Coalition: Protect drug access

Mar 10, 2009

By Carol Gentry
3/10/2009 © Florida Health News

As a member of the state’s Pharmacy and Therapeutics Committee, psychiatrist Michael Bengtson advises the Florida Medicaid program on which drugs need to be available to patients without a hassle, within the budget available.

But that doesn’t mean the USF faculty member can always get the drugs his own Medicaid patients need. Just before Christmas, he said, he tried to get approval for an antipsychotic drug for a woman who hadn’t responded to a less-expensive version. But her HMO wouldn’t budge, he said, so he had to keep her on the cheaper one.

The state’s drug-approval process is complicated, Bengtson said, especially where managed care is involved. “It’s an area that’s murky to me,” he said.

Several consumer groups agree that it’s murky. They’ve formed the Florida Coalition for Open Access, which they say means “physicians and patients should be able to prescribe and receive needed medications without cash savings being the only consideration.”

One of the coalition’s goals is to educate the public about the importance of the P&T Committee, the panel on which Bengtson is a member. It recommends to the Agency for Health Care Administration which drugs should be on the Medicaid “Preferred Drug List,” which allows doctors to write prescriptions without having to get prior authorization. The committee receives recommendations from an AHCA contractor, Provider Synergies.

The coalition wants to focus light on the decision process at a time of budget constraints, said Scott Barnett, executive director of Mental Health America of Greater Tampa Bay. His organization is playing a lead role because newer psychotropics – medicines to treat schizophrenia and other severe mental illnesses – are costly and may be targeted for removal from the list.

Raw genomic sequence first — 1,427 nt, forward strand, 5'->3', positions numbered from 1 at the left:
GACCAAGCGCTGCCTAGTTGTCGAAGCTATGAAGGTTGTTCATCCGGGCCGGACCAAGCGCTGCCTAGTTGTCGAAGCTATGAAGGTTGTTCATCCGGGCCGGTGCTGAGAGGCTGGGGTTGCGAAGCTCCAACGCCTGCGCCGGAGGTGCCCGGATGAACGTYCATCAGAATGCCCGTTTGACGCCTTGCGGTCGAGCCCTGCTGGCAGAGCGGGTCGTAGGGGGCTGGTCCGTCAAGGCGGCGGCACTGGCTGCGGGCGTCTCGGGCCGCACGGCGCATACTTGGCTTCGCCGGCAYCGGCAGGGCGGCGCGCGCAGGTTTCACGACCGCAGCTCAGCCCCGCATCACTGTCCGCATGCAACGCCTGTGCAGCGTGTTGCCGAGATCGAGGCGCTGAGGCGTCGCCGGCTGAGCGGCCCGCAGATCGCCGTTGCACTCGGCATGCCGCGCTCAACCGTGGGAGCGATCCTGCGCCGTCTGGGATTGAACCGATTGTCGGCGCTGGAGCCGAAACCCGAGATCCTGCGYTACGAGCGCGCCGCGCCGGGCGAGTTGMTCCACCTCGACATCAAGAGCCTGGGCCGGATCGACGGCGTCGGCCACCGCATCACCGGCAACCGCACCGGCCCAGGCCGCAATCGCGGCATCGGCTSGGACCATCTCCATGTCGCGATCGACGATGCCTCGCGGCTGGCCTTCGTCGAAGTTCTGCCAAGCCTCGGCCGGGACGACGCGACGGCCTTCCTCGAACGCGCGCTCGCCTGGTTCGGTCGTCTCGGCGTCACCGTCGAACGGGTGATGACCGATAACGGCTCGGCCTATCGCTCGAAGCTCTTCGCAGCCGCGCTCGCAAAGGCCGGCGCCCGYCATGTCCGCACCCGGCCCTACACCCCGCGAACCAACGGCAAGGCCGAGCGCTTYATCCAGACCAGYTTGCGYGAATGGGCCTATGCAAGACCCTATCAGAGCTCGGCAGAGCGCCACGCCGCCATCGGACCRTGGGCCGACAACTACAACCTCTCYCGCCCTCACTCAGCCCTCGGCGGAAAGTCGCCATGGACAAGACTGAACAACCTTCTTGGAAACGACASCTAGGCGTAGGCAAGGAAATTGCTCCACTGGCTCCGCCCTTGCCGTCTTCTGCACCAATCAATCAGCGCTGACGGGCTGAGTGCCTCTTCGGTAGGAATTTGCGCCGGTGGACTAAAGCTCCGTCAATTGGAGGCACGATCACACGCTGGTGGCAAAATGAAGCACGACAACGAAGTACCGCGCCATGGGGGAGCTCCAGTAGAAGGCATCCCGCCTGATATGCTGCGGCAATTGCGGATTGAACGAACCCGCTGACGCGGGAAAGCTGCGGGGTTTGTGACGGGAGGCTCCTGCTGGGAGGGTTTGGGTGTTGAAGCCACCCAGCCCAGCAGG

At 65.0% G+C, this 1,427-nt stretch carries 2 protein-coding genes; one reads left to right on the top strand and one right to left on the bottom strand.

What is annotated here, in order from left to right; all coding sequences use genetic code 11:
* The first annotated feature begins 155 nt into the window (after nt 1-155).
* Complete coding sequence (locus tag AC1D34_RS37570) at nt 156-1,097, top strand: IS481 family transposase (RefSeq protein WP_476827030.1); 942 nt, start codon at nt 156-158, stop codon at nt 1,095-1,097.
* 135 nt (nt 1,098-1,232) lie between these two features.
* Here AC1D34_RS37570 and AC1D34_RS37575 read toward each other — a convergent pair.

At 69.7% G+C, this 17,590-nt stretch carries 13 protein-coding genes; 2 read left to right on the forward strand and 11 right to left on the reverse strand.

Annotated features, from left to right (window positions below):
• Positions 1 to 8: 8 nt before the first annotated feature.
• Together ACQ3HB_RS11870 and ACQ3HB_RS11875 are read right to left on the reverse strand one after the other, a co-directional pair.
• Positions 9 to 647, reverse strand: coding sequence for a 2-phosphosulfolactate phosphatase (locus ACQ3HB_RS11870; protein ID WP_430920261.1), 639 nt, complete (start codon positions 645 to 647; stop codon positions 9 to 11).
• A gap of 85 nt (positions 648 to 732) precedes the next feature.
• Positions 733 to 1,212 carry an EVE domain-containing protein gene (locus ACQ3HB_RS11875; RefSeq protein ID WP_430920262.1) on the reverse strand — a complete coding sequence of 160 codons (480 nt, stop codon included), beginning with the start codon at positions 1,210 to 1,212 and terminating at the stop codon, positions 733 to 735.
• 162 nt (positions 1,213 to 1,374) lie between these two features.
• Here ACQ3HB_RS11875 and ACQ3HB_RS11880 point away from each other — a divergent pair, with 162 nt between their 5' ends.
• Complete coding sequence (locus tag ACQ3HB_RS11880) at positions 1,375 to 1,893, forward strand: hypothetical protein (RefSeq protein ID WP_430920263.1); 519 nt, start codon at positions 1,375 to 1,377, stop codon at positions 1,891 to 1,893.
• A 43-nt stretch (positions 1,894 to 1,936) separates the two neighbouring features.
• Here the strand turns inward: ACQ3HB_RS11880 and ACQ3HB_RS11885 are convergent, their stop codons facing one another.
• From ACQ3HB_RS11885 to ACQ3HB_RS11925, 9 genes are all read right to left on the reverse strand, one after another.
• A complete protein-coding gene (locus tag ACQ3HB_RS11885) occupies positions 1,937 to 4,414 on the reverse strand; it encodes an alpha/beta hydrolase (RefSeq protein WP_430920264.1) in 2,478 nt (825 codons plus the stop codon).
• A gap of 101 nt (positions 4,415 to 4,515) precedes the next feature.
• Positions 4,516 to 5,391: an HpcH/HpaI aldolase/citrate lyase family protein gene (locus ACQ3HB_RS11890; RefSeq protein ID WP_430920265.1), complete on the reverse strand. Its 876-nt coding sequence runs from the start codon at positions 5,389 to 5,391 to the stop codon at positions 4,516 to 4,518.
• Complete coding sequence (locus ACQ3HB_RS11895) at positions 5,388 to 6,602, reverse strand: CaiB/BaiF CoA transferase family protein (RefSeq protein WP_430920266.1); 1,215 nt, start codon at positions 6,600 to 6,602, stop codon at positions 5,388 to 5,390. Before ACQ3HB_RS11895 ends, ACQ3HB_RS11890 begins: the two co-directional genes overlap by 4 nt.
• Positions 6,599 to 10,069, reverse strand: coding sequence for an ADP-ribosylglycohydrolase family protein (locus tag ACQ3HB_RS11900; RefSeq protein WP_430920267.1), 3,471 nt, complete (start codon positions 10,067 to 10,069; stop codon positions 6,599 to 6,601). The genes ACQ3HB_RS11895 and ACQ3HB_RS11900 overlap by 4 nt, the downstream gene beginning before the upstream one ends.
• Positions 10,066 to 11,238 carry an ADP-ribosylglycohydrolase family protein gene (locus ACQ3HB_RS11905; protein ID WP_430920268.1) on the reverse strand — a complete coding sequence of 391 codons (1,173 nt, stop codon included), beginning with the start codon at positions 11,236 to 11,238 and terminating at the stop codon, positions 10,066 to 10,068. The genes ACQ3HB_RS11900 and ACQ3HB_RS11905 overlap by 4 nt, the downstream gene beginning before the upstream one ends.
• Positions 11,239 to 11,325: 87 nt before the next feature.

The coalition receives support from two drug companies, Eli Lilly and Janssen but doesn’t endorse any particular drug, Barnett said. “We believe the decision should be between the doctor and patient. The issue is access to proper medications.”

It’s important to remember that the medicines can keep a patient stable enough to function in society, he said. A pricey drug is less expensive than hospitalization, he said.

Barnett said the group wants to work in concert with the P&T Committee and AHCA “to come up with solutions that are best for taking care of patients as well as saving money.”

His group released a “white paper” on Monday summarizing the importance of the Open Access movement. Members include several state mental health advocacy groups and treatment providers, as well as Florida CHAIN, which advocates for the rights of Medicaid patients in general.

The coalition report says medicines should be removed from the Preferred Drug List only when both the budget and patients benefit. Prior authorization “must be fast, efficient, and finally be for the best interest of patients,” the paper says. “It should not be a limit of access to cost-effective therapies for those who need them.”

The group calls for “independent monitoring” of the prior authorization process to assure it is not resulting in inappropriate delays in care.

One of the group’s goals is to require managed-care companies to provide notice to doctors and patients before they change their covered drug list, called the formulary. That would avoid a lot of confusion and wasted time and effort for doctors, the coalition says. 

--Contact Carol Gentry by e-mail or at 727-410-3266.